China is not only huge, and it not only has huge cities that we’ve heard of like Beijing and Shanghai, but it also has dozens of big cities that most of us have not heard of with populations in the millions. Nanjing is one of those cities. The capital of Jiangsu Province, Nanjing used to be the capital of China. It also happens to be the sister city of St. Louis; the two cities were the first pair of sister cities between the US and China! I knew I loved Nanjing for a reason. It is a very modern city with a great subway system, many universities, and great shopping and restaurants. It is also surrounded by natural beauty and holds many cultural sites since it was once the national capital.
We stayed in a super cute hostel (nearly every hostel in China is super cute and clean and fun) right by the Fuzi Temple, a Confucian temple, so we went there at night to see it all lit up. We’ve learned very quickly that the Chinese love to light things up, including religious sites. I took a billion pictures at Fuzi, but I had to restrict myself for this blog post.
We’ve found that lots of the cultural sites in China are extremely expensive, so we’ve really had to pick and choose what is important to us. In Nanjing, I really wanted to visit the Nanjing Massacre Memorial Museum, which taught us all about the Japanese massacre of the citizens of Nanjing in 1937. Within about three months, 300,000 people were slaughtered and about 80,000 women and girls were raped by Japanese soldiers. I remembered learning about this in high school, so it was really amazing to be in the city where it happened, and to think about how recent it was that the city was in shambles. The museum was huge and covered basically everything about the (uncomfortable) relationship between China and Japan. We learned a lot about China’s status during WWII, which is not something we are taught about in the US. The coverage of the massacre was extremely moving, and I could see that some of the Chinese visitors were very emotional while viewing it.
The other important site we chose in Nanjing was the Sun Yat-sen Mausoleum, mostly because I was hoping to see another embalmed Asian leader. Unfortunately, he is held in a tomb and we could not see his body. But the site and the surroundings were beautiful, and we counted every single one of the 392 steps up to his tomb. Sun Yat-sen is considered the father of modern China, but the mausoleum didn’t teach us much more than that, because it assumes all the visitors are Chinese and already know why he is important. But basically he was the first political leader after the dynasties were done ruling China. He died in Beijing in 1925 but wanted to be buried in Nanjing to have a more simple tomb. Too bad!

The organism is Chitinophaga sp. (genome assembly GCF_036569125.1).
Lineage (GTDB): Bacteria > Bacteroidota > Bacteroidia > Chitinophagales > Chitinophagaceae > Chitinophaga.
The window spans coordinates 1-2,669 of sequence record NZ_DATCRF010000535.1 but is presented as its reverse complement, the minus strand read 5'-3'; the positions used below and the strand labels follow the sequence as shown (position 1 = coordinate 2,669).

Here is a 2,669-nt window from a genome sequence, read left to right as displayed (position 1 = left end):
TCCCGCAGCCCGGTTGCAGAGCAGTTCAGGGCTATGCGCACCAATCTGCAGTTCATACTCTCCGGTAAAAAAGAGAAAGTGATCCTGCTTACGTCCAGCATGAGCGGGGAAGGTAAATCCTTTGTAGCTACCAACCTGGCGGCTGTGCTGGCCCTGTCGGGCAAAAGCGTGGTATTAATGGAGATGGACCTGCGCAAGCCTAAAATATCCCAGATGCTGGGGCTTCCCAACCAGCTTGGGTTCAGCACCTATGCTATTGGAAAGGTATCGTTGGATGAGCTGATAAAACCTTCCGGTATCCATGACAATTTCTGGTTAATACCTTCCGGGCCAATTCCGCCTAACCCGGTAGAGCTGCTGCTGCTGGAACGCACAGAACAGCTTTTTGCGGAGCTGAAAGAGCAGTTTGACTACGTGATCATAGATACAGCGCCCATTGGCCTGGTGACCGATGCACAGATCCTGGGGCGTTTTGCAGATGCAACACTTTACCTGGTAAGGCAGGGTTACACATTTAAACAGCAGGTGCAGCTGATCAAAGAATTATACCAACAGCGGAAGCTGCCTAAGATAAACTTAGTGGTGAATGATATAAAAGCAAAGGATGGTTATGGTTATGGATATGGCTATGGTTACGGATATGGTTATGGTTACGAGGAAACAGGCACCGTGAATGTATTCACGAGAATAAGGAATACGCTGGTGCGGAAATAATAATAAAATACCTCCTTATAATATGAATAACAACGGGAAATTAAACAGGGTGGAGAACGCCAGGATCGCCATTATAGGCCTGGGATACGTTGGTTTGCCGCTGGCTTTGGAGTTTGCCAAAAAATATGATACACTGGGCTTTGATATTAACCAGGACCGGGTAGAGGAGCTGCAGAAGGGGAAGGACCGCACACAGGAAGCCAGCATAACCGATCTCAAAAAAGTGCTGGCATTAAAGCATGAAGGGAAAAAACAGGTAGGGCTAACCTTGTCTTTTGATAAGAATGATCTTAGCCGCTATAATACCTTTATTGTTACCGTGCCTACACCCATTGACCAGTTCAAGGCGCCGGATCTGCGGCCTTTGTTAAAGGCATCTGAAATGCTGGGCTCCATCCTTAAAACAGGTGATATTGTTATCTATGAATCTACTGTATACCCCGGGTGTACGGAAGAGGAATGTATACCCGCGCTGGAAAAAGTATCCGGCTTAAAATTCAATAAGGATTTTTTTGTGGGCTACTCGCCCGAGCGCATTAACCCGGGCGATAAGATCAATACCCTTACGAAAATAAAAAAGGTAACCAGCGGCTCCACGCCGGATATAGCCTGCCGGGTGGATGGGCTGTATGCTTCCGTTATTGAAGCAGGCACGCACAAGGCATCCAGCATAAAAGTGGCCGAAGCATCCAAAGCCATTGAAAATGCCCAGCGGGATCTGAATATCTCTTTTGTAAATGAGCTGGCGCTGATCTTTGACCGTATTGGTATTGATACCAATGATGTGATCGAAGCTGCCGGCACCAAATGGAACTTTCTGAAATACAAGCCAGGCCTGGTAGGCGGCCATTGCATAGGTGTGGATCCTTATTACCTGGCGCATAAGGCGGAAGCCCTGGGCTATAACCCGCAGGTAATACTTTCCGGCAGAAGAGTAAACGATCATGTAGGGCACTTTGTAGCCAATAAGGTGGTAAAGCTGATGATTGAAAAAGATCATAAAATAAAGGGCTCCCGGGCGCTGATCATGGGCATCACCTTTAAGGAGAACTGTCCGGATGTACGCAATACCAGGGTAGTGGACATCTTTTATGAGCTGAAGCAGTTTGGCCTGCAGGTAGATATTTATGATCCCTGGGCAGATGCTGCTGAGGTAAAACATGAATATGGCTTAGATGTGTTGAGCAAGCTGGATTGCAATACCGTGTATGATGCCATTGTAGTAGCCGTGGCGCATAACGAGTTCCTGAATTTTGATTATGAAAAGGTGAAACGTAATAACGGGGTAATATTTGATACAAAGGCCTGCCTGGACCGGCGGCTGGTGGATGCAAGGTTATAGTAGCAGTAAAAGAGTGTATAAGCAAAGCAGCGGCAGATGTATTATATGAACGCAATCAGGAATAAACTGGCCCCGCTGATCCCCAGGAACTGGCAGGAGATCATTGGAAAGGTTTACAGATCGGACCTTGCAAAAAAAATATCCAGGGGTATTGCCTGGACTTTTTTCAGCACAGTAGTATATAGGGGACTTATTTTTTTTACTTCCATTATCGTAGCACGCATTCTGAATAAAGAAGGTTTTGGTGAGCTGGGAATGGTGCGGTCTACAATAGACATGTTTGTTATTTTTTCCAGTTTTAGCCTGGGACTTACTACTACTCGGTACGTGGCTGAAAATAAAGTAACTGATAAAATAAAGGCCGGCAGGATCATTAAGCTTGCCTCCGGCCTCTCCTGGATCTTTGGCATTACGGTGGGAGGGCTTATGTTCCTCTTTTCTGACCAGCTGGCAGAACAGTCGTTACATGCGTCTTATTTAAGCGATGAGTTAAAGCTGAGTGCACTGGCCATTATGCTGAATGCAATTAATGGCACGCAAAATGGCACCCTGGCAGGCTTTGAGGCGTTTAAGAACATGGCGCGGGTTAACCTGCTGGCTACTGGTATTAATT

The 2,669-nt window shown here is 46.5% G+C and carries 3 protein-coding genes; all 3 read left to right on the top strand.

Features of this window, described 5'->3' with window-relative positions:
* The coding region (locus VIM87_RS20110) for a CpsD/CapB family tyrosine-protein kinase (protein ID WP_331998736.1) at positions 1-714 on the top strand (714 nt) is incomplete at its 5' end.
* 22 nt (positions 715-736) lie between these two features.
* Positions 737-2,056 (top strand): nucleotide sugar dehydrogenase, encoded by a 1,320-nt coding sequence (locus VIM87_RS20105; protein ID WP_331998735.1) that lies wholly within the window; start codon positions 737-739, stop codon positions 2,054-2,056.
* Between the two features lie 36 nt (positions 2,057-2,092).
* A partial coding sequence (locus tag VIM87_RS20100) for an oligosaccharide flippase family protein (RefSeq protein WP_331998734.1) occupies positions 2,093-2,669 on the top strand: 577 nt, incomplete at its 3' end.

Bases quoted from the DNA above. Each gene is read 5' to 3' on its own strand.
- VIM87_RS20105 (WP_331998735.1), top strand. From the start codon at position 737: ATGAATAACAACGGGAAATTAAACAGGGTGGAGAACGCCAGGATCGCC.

And one more thing happened in Nanjing…my birthday! It was really cool having my birthday in China, mostly because I’m on vacation, and that’s the best way to spend a birthday. But also I got to help myself to the greatest baked goods in the world. I never knew this about China, but there are bakeries on every corner and everything they make is delectable. I picked out a chocolate sponge cake with creme swirl and green tea cookies and had a mini party with…Jon. There really are so few people who understand English in China, I couldn’t create a birthday party for myself without knowing a bit more Manderin. So to make up for the lack of a party, I went out and bought myself a pink coat for $8. We had a yummy Chinese dinner at a place with an English menu (a rarity) and hung out in the hostel despite the showing of “Twilight” in the background.